IRISH shares were little changed yesterday, as a late sell- off forced the index into the red yet again.
By the close in Dublin, the ISEQ Overall Index had fallen 0.13pc, or 4.13 points, to 3,176.09.
The index spent most of the session in positive territory, climbing as high as 3,203 at one point before plunging in the afternoon. The loss meant the ISEQ has now recorded losses on seven of the last eight trading days.
The losses were spread across a wide range of businesses, with no single sector dominating on the sell side.
Ryanair dipped 1.4pc to €4.28, while the former flag carrier Aer Lingus slid 1.01pc to 98c. A Virgin Atlantic plane had to make an emergency landing at Gatwick Airport in London, closing the UK's second biggest airport for a number of hours. Both airlines run substantial operations out of Gatwick.
Construction based stocks struggled for most of the day. Kingspan fell 1.06pc to €7.50 while CRH slipped marginally to €14.95. Readymix dropped 2.08pc.
On the other side of the board, food stocks had a particularly strong session.
Glanbia surged 1.93pc to €5.92 while Kerry Group added 1.77pc to reach €34.27. Aryzta ended the day 1.63pc better at €37.50.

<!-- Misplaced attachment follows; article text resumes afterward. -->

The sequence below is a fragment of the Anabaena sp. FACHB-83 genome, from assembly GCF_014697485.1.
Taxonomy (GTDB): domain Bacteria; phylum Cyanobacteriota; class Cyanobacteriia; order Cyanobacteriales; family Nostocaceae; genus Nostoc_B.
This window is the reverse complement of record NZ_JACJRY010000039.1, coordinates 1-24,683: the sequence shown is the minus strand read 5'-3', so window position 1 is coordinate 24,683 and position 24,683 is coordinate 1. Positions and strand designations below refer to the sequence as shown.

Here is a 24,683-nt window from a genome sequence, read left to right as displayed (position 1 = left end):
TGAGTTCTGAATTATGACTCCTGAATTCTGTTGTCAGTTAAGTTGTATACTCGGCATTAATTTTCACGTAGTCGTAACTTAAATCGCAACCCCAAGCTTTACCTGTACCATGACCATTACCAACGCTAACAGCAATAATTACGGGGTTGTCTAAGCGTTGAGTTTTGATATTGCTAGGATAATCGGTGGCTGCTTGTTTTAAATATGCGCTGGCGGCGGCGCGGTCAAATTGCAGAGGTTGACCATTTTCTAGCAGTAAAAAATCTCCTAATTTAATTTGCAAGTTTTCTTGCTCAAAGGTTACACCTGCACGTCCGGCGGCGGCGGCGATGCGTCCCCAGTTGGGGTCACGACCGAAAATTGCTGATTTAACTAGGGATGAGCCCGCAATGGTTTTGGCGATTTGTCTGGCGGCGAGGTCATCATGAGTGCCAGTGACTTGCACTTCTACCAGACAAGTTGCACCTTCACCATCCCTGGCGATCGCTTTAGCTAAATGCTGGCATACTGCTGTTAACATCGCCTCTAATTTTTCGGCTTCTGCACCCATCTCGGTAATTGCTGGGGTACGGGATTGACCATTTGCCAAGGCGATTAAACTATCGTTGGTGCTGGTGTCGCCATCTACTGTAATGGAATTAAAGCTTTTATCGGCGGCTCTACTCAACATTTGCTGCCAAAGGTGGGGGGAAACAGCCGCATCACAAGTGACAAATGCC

Elsewhere, European stocks rebounded from their longest stretch of weekly losses since August as companies rallied amid an increase in takeover activity.
The benchmark Stoxx Europe 600 Index rose 0.3pc. National benchmark indices climbed in 12 of the 17 western-European markets that were open. The UK's FTSE 100 advanced 0.3pc and Germany's DAX rose 0.6pc. France's CAC 40 increased 0.5pc. Greece's stock market was closed for the Orthodox Easter holiday.
"There is volatility out there at the moment," said Kevin Gardiner, head of investment strategy EMEA, Barclays. "When the dust settles, the underlying profitability of average large quoted companies is actually pretty resilient. Investors will eventually come back in and capitalise on that opportunity."
International Power added 3.2pc after GDF Suez agreed to buy the 30pc stake at a revised price of 418p a share. That's 7pc more than an earlier offer of the UK utility rejected as too low. GDF increased 5pc as Europe's biggest utility by market value confirmed that it will raise its 2012 targets if the deal goes through.
KPN rose 0.9pc after the Netherlands' largest phone company said it has started a review of Belgian mobile-phone unit, BASE. The business will probably attract interest from private-equity firms.
Pernod-Ricard, the owner of Jameson, rose 1.6pc after Morgan Stanley upgraded France's biggest distiller to overweight.